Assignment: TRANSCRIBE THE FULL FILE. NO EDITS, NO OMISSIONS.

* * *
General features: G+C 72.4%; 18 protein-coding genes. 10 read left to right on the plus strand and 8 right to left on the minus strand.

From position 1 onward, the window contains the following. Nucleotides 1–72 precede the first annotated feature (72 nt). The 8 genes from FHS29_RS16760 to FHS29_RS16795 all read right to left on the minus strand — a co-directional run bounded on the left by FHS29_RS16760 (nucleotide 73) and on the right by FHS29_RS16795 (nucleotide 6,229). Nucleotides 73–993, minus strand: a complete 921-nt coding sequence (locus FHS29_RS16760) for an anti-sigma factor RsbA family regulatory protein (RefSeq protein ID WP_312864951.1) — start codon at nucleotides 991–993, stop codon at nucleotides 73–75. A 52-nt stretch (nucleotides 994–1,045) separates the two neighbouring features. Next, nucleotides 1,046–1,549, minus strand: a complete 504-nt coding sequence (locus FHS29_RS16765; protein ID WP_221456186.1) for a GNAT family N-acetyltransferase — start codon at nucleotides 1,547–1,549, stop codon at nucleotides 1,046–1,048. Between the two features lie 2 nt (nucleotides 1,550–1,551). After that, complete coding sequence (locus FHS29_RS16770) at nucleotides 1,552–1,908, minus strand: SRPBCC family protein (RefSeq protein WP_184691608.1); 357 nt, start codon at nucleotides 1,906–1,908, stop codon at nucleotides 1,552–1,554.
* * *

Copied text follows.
General features: G+C 72.4%; 18 protein-coding genes. 10 read left to right on the plus strand and 8 right to left on the minus strand.

From position 1 onward, the window contains the following. Nucleotides 1–72 precede the first annotated feature (72 nt). The 8 genes from FHS29_RS16760 to FHS29_RS16795 all read right to left on the minus strand — a co-directional run bounded on the left by FHS29_RS16760 (nucleotide 73) and on the right by FHS29_RS16795 (nucleotide 6,229). Nucleotides 73–993, minus strand: a complete 921-nt coding sequence (locus FHS29_RS16760) for an anti-sigma factor RsbA family regulatory protein (RefSeq protein ID WP_312864951.1) — start codon at nucleotides 991–993, stop codon at nucleotides 73–75. A 52-nt stretch (nucleotides 994–1,045) separates the two neighbouring features. Next, nucleotides 1,046–1,549, minus strand: a complete 504-nt coding sequence (locus FHS29_RS16765; protein ID WP_221456186.1) for a GNAT family N-acetyltransferase — start codon at nucleotides 1,547–1,549, stop codon at nucleotides 1,046–1,048. Between the two features lie 2 nt (nucleotides 1,550–1,551). After that, complete coding sequence (locus FHS29_RS16770) at nucleotides 1,552–1,908, minus strand: SRPBCC family protein (RefSeq protein WP_184691608.1); 357 nt, start codon at nucleotides 1,906–1,908, stop codon at nucleotides 1,552–1,554.